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Joe Frank Harris

From Wikipedia, the free encyclopedia

Joe Frank Harris
Joe Frank Harris.jpg
78th Governor of Georgia
In office
January 11, 1983 – January 14, 1991
LieutenantZell Miller
Preceded byGeorge Busbee
Succeeded byZell Miller
Member of the Georgia House of Representatives
In office
January 3, 1965 – January 11, 1983
Personal details
Born
Joseph Frank Harris

(1936-02-16) February 16, 1936 (age 84)
Cartersville, Georgia, U.S.
Political partyDemocratic
Spouse(s)Elizabeth Carlock
Alma materUniversity of Georgia
Military service
Allegiance United States
 Georgia
Branch/service Georgia Air National Guard
Years of service1953-1958

Joseph Frank Harris (born February 16, 1936) is an American Democratic politician who served as the 78th Governor of the U.S. state of Georgia from 1983 to 1991.

Early life and career

Harris was born in the Atco Mill Village of Cartersville, Georgia, to Frank and Frances Harris. Harris was the second of three children with brother Fred Harris and sister Glenda Harris Gambill. Harris went on to graduate from the University of Georgia in 1958 with a degree in business administration. While attending Georgia, he also became a member of Lambda Chi Alpha fraternity. Upon graduation, Harris returned to his native Cartersville, Georgia to join his father Frank and brother Fred in the family run cement business. Harris Cement Products, Inc. operated from 1940–1980, and during the late 1970s furnished all the cement for the bridges and overpasses constructed on Interstate 75 from Cobb County to Gordon County. Harris was persuaded to run for the Georgia House of Representatives in 1964 and served nine terms.[1] Harris became the chairman of the Appropriations Committee in 1974.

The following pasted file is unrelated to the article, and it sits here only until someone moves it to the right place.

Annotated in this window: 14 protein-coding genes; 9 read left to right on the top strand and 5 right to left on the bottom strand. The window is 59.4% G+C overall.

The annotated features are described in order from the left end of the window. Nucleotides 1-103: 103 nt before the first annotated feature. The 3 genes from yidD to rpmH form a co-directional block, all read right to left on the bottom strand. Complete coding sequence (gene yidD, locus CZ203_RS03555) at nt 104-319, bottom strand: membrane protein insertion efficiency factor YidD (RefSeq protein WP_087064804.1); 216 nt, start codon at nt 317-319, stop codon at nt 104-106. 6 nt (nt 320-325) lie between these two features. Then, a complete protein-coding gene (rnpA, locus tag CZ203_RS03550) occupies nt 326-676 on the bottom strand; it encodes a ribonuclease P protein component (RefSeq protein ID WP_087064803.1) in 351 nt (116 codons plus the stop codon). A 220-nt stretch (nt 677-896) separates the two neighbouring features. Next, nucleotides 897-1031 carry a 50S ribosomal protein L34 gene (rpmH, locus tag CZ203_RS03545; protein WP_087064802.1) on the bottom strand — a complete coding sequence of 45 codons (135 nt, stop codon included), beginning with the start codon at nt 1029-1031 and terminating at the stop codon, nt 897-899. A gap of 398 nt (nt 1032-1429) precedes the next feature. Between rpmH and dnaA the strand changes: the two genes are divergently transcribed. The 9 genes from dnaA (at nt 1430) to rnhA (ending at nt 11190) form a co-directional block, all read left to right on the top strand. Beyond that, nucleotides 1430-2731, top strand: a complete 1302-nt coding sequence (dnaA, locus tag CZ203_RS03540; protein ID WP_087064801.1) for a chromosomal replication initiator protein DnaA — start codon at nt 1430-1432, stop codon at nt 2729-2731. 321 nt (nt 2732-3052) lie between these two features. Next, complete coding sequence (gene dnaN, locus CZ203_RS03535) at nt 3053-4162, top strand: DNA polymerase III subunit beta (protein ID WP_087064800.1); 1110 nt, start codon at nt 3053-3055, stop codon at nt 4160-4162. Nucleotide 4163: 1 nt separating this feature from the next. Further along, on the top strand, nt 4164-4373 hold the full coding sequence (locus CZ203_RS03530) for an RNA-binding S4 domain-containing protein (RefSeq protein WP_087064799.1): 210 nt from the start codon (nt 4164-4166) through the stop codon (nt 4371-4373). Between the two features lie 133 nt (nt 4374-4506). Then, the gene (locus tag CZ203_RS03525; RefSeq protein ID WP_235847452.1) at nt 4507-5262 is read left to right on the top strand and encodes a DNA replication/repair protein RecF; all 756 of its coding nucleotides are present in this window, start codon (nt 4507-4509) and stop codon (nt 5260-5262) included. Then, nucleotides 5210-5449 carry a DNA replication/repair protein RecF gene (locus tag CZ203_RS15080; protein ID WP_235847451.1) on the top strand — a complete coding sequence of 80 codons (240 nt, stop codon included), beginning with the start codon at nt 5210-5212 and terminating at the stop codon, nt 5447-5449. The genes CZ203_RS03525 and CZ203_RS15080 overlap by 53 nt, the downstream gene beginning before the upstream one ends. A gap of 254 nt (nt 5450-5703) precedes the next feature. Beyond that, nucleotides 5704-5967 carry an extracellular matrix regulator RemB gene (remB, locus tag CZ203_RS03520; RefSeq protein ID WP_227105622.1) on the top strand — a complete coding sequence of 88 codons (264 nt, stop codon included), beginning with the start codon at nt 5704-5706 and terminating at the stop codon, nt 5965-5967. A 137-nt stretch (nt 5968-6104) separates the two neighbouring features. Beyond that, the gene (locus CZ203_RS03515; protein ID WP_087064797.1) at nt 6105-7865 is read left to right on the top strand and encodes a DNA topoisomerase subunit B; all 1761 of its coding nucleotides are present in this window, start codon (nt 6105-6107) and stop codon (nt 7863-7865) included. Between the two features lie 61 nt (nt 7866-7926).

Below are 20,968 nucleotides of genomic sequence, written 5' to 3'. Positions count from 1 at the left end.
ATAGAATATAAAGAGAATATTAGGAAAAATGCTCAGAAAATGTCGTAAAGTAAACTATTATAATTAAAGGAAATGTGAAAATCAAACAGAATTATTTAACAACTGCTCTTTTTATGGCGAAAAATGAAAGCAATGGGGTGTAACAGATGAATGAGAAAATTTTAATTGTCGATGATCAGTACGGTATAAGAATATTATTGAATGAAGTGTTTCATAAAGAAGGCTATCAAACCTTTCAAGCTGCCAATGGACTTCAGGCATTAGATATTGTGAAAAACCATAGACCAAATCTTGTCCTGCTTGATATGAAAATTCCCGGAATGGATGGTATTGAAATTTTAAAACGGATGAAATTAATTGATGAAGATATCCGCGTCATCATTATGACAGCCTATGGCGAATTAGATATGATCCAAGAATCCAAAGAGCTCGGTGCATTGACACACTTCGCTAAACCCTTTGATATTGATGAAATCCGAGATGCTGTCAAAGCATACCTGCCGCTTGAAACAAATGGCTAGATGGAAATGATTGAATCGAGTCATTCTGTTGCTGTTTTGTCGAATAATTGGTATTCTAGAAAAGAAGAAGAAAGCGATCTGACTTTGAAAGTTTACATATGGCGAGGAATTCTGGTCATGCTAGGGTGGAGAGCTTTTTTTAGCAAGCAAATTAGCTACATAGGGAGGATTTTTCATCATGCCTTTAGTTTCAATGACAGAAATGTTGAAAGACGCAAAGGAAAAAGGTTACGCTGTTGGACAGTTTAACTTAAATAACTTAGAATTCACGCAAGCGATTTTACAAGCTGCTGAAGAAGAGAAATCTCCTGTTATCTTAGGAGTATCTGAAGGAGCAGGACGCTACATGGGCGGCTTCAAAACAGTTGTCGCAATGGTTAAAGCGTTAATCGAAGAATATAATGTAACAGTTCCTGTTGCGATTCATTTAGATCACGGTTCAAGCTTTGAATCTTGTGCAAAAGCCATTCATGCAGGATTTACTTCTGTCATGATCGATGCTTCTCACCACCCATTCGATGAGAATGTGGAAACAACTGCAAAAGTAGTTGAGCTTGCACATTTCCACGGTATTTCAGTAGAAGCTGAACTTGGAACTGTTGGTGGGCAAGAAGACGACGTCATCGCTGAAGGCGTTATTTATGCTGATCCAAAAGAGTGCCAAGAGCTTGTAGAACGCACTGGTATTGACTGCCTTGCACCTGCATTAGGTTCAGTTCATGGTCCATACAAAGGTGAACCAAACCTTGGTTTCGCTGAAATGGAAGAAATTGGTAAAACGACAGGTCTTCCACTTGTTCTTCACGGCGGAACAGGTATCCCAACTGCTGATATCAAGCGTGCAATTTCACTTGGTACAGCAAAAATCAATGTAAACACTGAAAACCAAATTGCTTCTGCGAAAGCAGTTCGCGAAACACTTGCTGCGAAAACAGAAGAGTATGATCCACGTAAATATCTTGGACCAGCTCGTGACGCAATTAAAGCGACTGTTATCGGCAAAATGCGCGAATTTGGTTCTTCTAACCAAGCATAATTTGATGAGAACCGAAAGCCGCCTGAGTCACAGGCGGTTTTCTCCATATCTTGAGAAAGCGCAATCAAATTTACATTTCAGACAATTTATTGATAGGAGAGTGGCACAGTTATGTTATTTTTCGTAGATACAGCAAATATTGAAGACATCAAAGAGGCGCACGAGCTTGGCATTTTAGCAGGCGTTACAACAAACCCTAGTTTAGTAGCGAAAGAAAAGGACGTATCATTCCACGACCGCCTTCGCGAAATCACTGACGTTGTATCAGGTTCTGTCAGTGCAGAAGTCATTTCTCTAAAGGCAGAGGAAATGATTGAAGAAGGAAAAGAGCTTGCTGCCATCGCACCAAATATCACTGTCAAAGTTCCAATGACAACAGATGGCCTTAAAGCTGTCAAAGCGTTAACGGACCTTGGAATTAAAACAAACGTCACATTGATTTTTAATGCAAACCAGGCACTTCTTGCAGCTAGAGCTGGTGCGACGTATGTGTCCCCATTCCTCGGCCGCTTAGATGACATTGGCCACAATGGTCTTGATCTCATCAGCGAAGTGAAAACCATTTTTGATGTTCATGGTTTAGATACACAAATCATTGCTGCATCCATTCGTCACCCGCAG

Gubernatorial campaign

Harris speaking at the commissioning ceremony for the USS Georgia in 1984
Harris speaking at the commissioning ceremony for the USS Georgia in 1984

When he ran for governor in 1982, Harris was seen as a long shot candidate, but with the support of the Speaker of the Georgia House Tom Murphy, he was able to win the primary over U.S. Representative Bo Ginn. Memphis, Tenn.-based consultant Deloss Walker played a key role in his campaign.

Gubernatorial accomplishments

Harris called himself the education governor; he gave the teachers raises [2] and implemented the Quality Basic Education Act (QBE), built the Georgia Dome, created the Technical College System of Georgia formerly known as the Department of Adult & Technical Education, and lured the 1996 Summer Olympics to Atlanta. Harris is also credited with building more libraries during his term than any other governor in Georgia's history. Also during his term, Harris created the Growth Strategies Commission chaired by Cartersville native and prominent developer Joel Cowan.

Board of regents

After two terms as governor, Harris was appointed to the Board of Regents for the University System of Georgia serving for seven years, two years as chairman.[3]

Georgia State University

From 1995 through 2009 Harris served at Georgia State University as an executive fellow and lecturer in the School of Policy Studies. He is chairman of the board of Harris Georgia Corporation, an industrial development firm that was established in 1980 in Cartersville, Georgia. He also currently serves on the Board of Directors for Aflac.

Legacy

The portion of U.S. Route 41 through Bartow County is named in his honor (Joe Frank Harris Parkway), as well as the Joe Frank Harris Commons that houses The Village Summit Dining Commons at the University of Georgia, the main entrance to the Georgia Ports Authority in Brunswick, Georgia (Joe Frank Harris Blvd.), and the main entrance to the Georgia State Fairgrounds in Perry (Governor Joe Frank and Mrs. Elizabeth Harris Blvd.).

References

  1. ^ "Members Of The General Assembly Of Georgia - Term 1965-1966". State of Georgia. February 1965. Retrieved May 12, 2018.
  2. ^ http://www.georgiatrend.com/September-2015/Diggin-Up-Bones/
  3. ^ http://www.usg.edu/news/release/joe_frank_harris_elected_board_of_regents_vice_chair/

See also

Party political offices
Preceded by
George Busbee
Democratic nominee for Governor of Georgia
1982, 1986
Succeeded by
Zell Miller
Political offices
Preceded by
George Busbee
Governor of Georgia
January 11, 1983–January 14, 1991
Succeeded by
Zell Miller
This page was last edited on 13 May 2020, at 17:49
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